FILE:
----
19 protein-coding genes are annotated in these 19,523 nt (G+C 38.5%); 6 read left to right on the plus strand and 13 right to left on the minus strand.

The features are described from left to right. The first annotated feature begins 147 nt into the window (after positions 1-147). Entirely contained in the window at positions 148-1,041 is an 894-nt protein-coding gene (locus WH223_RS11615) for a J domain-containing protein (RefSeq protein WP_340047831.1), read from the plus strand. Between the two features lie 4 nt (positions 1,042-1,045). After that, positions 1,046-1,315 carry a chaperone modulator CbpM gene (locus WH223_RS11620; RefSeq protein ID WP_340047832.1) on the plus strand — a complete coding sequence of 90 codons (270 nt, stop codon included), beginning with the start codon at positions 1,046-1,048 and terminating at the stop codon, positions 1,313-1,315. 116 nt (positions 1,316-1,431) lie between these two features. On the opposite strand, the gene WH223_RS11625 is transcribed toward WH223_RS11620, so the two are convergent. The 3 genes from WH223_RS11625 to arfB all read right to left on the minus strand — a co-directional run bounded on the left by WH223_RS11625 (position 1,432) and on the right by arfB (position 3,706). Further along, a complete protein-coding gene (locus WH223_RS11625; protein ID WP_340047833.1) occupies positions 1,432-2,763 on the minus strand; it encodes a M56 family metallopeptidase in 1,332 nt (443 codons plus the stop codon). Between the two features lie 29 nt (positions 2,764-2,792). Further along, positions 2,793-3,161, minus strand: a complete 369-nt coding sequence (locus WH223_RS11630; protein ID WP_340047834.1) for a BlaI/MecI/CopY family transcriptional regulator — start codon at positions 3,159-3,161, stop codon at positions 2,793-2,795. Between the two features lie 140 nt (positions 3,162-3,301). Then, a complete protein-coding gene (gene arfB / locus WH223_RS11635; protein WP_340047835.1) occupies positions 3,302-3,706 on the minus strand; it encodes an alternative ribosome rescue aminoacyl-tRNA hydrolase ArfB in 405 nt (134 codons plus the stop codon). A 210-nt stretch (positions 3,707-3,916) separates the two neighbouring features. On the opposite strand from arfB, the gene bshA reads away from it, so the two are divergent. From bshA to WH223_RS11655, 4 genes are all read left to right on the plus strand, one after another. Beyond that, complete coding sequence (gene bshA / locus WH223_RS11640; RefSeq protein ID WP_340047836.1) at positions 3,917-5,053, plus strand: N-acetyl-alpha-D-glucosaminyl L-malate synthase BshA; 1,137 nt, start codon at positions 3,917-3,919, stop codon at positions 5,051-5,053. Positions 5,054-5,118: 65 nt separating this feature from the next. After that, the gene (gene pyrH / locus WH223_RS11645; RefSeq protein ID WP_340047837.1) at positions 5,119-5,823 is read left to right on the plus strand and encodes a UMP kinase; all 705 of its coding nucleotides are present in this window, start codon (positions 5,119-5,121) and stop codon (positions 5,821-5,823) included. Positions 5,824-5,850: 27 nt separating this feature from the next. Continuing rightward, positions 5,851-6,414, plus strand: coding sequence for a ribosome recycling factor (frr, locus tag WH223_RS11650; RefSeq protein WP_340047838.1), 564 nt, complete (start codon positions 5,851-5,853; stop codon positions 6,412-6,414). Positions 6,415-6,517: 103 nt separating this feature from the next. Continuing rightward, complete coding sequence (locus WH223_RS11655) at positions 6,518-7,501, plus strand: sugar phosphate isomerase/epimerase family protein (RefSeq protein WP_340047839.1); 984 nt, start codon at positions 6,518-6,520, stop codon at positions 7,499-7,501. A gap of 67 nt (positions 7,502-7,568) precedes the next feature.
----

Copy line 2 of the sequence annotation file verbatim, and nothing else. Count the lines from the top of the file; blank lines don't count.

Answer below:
The features are described from left to right. The first annotated feature begins 147 nt into the window (after positions 1-147). Entirely contained in the window at positions 148-1,041 is an 894-nt protein-coding gene (locus WH223_RS11615) for a J domain-containing protein (RefSeq protein WP_340047831.1), read from the plus strand. Between the two features lie 4 nt (positions 1,042-1,045). After that, positions 1,046-1,315 carry a chaperone modulator CbpM gene (locus WH223_RS11620; RefSeq protein ID WP_340047832.1) on the plus strand — a complete coding sequence of 90 codons (270 nt, stop codon included), beginning with the start codon at positions 1,046-1,048 and terminating at the stop codon, positions 1,313-1,315. 116 nt (positions 1,316-1,431) lie between these two features. On the opposite strand, the gene WH223_RS11625 is transcribed toward WH223_RS11620, so the two are convergent. The 3 genes from WH223_RS11625 to arfB all read right to left on the minus strand — a co-directional run bounded on the left by WH223_RS11625 (position 1,432) and on the right by arfB (position 3,706). Further along, a complete protein-coding gene (locus WH223_RS11625; protein ID WP_340047833.1) occupies positions 1,432-2,763 on the minus strand; it encodes a M56 family metallopeptidase in 1,332 nt (443 codons plus the stop codon). Between the two features lie 29 nt (positions 2,764-2,792). Further along, positions 2,793-3,161, minus strand: a complete 369-nt coding sequence (locus WH223_RS11630; protein ID WP_340047834.1) for a BlaI/MecI/CopY family transcriptional regulator — start codon at positions 3,159-3,161, stop codon at positions 2,793-2,795. Between the two features lie 140 nt (positions 3,162-3,301). Then, a complete protein-coding gene (gene arfB / locus WH223_RS11635; protein WP_340047835.1) occupies positions 3,302-3,706 on the minus strand; it encodes an alternative ribosome rescue aminoacyl-tRNA hydrolase ArfB in 405 nt (134 codons plus the stop codon). A 210-nt stretch (positions 3,707-3,916) separates the two neighbouring features. On the opposite strand from arfB, the gene bshA reads away from it, so the two are divergent. From bshA to WH223_RS11655, 4 genes are all read left to right on the plus strand, one after another. Beyond that, complete coding sequence (gene bshA / locus WH223_RS11640; RefSeq protein ID WP_340047836.1) at positions 3,917-5,053, plus strand: N-acetyl-alpha-D-glucosaminyl L-malate synthase BshA; 1,137 nt, start codon at positions 3,917-3,919, stop codon at positions 5,051-5,053. Positions 5,054-5,118: 65 nt separating this feature from the next. After that, the gene (gene pyrH / locus WH223_RS11645; RefSeq protein ID WP_340047837.1) at positions 5,119-5,823 is read left to right on the plus strand and encodes a UMP kinase; all 705 of its coding nucleotides are present in this window, start codon (positions 5,119-5,121) and stop codon (positions 5,821-5,823) included. Positions 5,824-5,850: 27 nt separating this feature from the next. Continuing rightward, positions 5,851-6,414, plus strand: coding sequence for a ribosome recycling factor (frr, locus tag WH223_RS11650; RefSeq protein WP_340047838.1), 564 nt, complete (start codon positions 5,851-5,853; stop codon positions 6,412-6,414). Positions 6,415-6,517: 103 nt separating this feature from the next. Continuing rightward, complete coding sequence (locus WH223_RS11655) at positions 6,518-7,501, plus strand: sugar phosphate isomerase/epimerase family protein (RefSeq protein WP_340047839.1); 984 nt, start codon at positions 6,518-6,520, stop codon at positions 7,499-7,501. A gap of 67 nt (positions 7,502-7,568) precedes the next feature.